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Ecstasy (MDMA) Addiction
“If it feels good, do it.”
This is a principle that fits ecstasy addiction. The drug decreases anxiety and gives users a pleasant feeling of intimacy and love. Perceptions are enhanced while aggression and hostility is lowered. This seems like the perfect drug for a party. Users get the ‘social lubricant’ of alcohol without the hangover. And the ecstacy addiction potential is lower than many other drugs of abuse. Unfortunately, the story doesn’t end there.
Learn More About Ecstasy Effects, Risks, and Treatment Options
MDMA (methylene-dioxy-methamphetamine, the scientific name for ecstasy) is chemically related to amphetamine. The stimulant properties also make it attractive – users can drink and dance in all-night clubs (or at raves) without feeling normal fatigue. Ecstasy also affects the same neurotransmitters in the brain as amphetamines, causing some of the euphoric properties and mild hallucinations.
Street names for ecstasy include E, Adam, X, and Beans. It is typically distributed in pill or capsule form. The pills are generally imprinted to designate ‘brands’, such as Dolphins, Smurfs or Superman.
Dangers of ecstasy addiction
Deaths from ecstasy are not primarily due to overdose, but rather from either electrolyte imbalances, impairment while driving, or from other substances taken along with ecstasy. Hyponatremia1 is a sometimes fatal result of drinking large amounts of water without having enough salts in the body. It is also known as water poisoning. Ecstasy abusers have died because they felt overheated (from dancing) and drank excessive amounts of water with no food. Other dangers come from driving under the influence of the drug or because of the decreased ability to judge risk. Users may drink too much alcohol or take other drugs without realizing the consequences.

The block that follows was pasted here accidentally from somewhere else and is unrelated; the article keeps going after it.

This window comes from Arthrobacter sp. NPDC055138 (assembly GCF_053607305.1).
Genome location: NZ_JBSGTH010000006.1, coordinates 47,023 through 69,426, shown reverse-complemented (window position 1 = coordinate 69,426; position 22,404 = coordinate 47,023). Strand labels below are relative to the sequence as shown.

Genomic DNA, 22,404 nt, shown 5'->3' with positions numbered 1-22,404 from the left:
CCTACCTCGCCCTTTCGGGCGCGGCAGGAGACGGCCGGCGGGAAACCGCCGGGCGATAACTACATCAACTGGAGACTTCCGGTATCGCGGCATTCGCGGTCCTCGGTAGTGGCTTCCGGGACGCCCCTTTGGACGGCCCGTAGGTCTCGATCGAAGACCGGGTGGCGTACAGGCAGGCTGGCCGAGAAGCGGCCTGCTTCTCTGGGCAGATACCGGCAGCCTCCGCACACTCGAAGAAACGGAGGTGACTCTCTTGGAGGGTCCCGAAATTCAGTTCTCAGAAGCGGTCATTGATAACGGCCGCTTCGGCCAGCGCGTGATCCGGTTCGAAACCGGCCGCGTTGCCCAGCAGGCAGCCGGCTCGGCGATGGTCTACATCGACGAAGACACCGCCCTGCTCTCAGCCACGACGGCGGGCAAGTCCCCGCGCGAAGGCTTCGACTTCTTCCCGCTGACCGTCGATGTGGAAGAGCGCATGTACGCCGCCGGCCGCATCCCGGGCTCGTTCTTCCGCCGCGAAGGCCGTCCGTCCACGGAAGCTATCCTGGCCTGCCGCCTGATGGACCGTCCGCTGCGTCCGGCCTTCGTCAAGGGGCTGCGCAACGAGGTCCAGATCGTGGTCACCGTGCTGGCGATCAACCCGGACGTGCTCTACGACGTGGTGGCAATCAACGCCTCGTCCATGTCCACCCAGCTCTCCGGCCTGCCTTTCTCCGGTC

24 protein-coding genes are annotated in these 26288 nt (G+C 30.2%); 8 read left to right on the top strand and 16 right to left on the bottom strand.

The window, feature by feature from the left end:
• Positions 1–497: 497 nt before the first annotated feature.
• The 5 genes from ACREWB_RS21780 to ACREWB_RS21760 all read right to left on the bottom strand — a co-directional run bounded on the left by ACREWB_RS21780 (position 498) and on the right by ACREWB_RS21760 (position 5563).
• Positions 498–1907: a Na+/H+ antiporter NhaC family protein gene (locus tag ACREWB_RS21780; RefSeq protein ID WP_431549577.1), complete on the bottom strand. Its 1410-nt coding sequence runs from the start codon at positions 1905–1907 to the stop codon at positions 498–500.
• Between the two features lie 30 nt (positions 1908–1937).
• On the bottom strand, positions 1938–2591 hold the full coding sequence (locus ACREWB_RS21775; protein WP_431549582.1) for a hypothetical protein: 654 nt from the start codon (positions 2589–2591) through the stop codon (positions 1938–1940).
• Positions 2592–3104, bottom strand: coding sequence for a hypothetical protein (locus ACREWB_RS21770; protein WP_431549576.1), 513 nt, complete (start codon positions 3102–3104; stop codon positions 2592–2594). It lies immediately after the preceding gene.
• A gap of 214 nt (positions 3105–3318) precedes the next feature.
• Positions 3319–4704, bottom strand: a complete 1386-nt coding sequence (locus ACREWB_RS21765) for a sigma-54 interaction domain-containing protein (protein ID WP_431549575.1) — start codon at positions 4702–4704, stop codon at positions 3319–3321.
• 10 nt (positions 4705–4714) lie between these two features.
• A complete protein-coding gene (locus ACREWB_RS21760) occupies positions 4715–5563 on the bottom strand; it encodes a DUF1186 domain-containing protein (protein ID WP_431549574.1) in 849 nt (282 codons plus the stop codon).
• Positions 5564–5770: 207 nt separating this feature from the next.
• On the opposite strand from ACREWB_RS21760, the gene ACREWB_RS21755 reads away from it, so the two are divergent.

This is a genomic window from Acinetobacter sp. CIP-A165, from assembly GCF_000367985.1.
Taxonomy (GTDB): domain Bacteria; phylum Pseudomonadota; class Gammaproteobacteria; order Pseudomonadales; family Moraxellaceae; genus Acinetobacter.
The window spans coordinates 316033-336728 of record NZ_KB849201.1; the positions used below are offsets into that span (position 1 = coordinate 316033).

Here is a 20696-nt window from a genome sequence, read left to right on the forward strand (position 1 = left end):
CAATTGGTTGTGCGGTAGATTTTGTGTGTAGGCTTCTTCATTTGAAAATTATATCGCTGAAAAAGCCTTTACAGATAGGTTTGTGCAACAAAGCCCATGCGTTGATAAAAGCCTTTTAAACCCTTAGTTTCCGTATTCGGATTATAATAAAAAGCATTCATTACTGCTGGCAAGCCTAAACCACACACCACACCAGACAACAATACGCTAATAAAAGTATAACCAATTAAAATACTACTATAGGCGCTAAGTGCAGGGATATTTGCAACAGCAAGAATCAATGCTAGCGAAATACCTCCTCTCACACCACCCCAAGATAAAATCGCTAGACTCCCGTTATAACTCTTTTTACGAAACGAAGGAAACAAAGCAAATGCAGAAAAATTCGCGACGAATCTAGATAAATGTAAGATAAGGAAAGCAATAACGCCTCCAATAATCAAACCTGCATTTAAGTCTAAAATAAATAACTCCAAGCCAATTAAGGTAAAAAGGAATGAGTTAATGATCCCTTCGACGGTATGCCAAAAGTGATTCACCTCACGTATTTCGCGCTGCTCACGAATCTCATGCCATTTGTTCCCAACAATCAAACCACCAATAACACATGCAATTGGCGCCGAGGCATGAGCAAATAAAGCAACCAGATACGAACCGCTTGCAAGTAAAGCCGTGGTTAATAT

Ecstasy addiction is not as common as other addictions. It is driven the unique withdrawal symptoms – depression and an inability to feel pleasure. Addicts become dependent on the good feelings they get while taking ecstasy and ‘regular life’ seems dull and not worth living. As many as 11 million Americans age 12 and older have used ecstasy at least once in their lifetimes; most discover and abuse it in the context of parties and the number of users declines in older populations (above 25).
The National Institute on Drug Abuse (NIDA)2 reports that 43% of young adult and adolescent ecstasy users met the accepted diagnostic criteria for dependence — they continued using ecstasy despite knowing that it could cause physical or psychological harm. An additional 34% of those ecstasy users met the criteria for drug abuse.
According to those same surveys by NIDA, three in five users have reported withdrawal symptoms associated with their use of ecstasy. These symptoms include severe fatigue, loss of appetite, depressed feelings, and trouble concentrating. These symptoms indicate the possible development of an ecstasy addiction.